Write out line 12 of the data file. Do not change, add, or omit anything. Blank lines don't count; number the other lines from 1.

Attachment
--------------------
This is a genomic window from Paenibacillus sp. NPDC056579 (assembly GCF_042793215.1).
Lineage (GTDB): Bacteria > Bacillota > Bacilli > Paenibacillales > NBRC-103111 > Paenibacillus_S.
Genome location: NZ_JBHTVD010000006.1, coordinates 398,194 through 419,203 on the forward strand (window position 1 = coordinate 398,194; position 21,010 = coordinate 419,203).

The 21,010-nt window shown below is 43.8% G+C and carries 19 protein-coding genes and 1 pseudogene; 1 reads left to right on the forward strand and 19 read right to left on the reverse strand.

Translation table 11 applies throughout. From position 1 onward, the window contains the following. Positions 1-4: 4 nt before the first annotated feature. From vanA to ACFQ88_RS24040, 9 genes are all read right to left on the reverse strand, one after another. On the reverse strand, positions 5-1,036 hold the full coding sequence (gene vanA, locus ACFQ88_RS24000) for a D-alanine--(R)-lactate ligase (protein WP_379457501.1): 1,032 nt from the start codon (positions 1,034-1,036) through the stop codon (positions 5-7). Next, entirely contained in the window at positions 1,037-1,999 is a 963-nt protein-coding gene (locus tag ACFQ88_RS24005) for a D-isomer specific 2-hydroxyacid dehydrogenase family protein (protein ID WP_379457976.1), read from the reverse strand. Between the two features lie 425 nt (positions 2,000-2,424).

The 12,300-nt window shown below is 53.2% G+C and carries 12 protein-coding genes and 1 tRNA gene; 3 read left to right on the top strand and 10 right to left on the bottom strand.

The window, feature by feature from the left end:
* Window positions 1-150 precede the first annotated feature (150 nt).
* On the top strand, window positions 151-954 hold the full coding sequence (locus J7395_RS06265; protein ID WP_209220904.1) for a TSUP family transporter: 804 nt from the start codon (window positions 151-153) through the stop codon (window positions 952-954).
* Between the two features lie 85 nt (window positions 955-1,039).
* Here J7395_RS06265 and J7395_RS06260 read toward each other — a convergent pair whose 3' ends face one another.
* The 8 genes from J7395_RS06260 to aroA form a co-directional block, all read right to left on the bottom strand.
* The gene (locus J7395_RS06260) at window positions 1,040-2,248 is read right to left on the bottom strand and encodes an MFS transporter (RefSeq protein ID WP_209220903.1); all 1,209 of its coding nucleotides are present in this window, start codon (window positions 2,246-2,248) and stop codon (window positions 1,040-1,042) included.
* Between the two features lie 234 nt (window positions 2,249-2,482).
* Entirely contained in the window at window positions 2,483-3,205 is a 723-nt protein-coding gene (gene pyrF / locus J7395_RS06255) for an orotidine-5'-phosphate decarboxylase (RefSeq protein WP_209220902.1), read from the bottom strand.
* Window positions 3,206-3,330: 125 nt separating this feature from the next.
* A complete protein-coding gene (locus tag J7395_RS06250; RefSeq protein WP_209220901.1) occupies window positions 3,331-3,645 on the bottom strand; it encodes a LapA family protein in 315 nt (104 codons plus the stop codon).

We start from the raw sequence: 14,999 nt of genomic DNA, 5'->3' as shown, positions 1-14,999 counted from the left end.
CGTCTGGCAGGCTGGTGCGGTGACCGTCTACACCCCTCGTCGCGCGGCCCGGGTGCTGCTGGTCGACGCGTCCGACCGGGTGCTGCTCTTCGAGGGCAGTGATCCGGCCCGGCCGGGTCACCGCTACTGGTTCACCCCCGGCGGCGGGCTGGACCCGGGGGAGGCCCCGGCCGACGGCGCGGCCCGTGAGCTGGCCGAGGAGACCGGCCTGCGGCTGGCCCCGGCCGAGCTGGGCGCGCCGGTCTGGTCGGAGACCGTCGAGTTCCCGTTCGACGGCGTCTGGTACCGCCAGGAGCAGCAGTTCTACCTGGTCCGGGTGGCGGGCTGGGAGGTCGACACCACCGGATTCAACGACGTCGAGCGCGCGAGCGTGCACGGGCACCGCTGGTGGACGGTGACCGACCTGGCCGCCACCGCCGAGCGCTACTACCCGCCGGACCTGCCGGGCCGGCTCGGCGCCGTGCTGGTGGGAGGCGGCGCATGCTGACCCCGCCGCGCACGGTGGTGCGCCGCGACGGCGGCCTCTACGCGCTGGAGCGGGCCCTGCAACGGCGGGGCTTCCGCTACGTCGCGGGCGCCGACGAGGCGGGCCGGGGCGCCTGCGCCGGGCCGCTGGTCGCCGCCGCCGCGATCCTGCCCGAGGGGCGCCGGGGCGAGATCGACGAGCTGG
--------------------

* The 8 genes from J7395_RS06260 to aroA form a co-directional block, all read right to left on the bottom strand.